Following Friday’s meeting of the top diplomats from the world’s 20 largest economies in New Delhi, the Saudi foreign minister and his Indian counterpart met to discuss developments around the world.

Group of Twenty (G20) foreign ministers, including those from the United States, Saudi Arabia, Japan, Russia, China, and the European Union, have gathered in New Delhi for the second high-level ministerial meeting of India’s G20 presidency.

Tensions over Russia’s invasion of Ukraine dominated the talks on Thursday, making it impossible for them to reach a consensus and issue a joint statement.

After the G20 summit, Indian Foreign Minister Subrahmanyam Jaishankar met with each participant separately.

He claimed to have discussed “global developments” with his Saudi counterpart, Prince Faisal bin Farhan, in their morning meeting.

According to Jaishankar’s Twitter, he had a “good conversation” with Saudi Arabia’s Minister of Foreign Affairs Faisal bin Farhan this morning. Thank you for Saudi Arabia’s participation in the G20. Developments on a global scale were also discussed.

According to the Saudi Press Agency, Prince Faisal “reiterated the importance of resolving conflicts and political tensions hindering effective action on facing global challenges and exacerbating economic fragmentation” during the G20 meeting’s session on promoting multilateralism, development cooperation, food and energy security.

He “praised the efforts of the Indian government during its presidency of the G20,” as New Delhi has been working to strengthen multilateral action in response to the current global political and economic challenges.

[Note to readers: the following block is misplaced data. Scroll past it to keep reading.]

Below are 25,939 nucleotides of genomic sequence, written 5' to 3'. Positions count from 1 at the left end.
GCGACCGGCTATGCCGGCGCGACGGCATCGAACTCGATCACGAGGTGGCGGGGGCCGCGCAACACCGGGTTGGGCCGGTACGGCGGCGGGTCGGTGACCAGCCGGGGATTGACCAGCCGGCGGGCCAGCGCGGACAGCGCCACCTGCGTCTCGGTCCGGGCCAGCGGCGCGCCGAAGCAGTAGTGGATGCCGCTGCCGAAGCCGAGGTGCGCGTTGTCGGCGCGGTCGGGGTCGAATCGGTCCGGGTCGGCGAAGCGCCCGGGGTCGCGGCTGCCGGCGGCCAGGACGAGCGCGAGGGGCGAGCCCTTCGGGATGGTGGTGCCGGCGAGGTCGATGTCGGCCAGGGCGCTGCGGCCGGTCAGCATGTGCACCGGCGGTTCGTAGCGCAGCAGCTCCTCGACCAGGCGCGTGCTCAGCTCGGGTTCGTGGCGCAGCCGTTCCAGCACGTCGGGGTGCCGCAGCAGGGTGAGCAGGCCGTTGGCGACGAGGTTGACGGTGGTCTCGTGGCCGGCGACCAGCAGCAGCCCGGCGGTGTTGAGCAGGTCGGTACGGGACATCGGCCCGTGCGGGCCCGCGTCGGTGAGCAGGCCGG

The activities of the Saudi foreign minister in India are expected to strengthen ties between the two countries, according to experts.

The focus of Saudi Arabia’s foreign policy is on preserving the country’s strategic independence. Talmiz Ahmad, a former Indian ambassador to Saudi Arabia, said to Arab News that this shows how similarly minded the Kingdom is to his country.

“Right now, the most crucial part of the G20’s message to me is the requirement that countries in the South work together. I see no hope for a serious international dialogue involving Western countries in the foreseeable future.

Increasing cooperation between countries like Saudi Arabia and India is necessary now, Talmiz said.

The time is right for New Delhi and Riyadh to expand their cooperation, according to Muddassir Quamar, a Middle East expert and fellow at New Delhi’s Institute of Defence Studies and Analyses.

‘There is immense political and diplomatic momentum in favor of strengthening the ties,’ he told Arab News.

“The two sides have been cooperating on these issues at the G20 as well as other forums” “The two sides have many mutual and shared interests when it comes to issues of the Global South, including climate change, net zero, and so on.”

Since both countries seek strategic independence and are actively establishing themselves as major players in the G20, they make natural economic and strategic partners, according to Mohammed Soliman, director of the Strategic Technologies and Cyber Security Program at the Middle East Institute in Washington.

As the G20 develops into the de facto global governance mechanism, “Delhi and Riyadh aim to present a middle ground between Washington and Brussels on the one hand, and Beijing and Moscow on the other,” he explained.

According to the Washington Post, “the meetings between the Saudi foreign minister and Indian leaders in Delhi reflect the two nations’ common objective of building more direct channels that are crucial to coordinate their positions on regional issues and the G20.”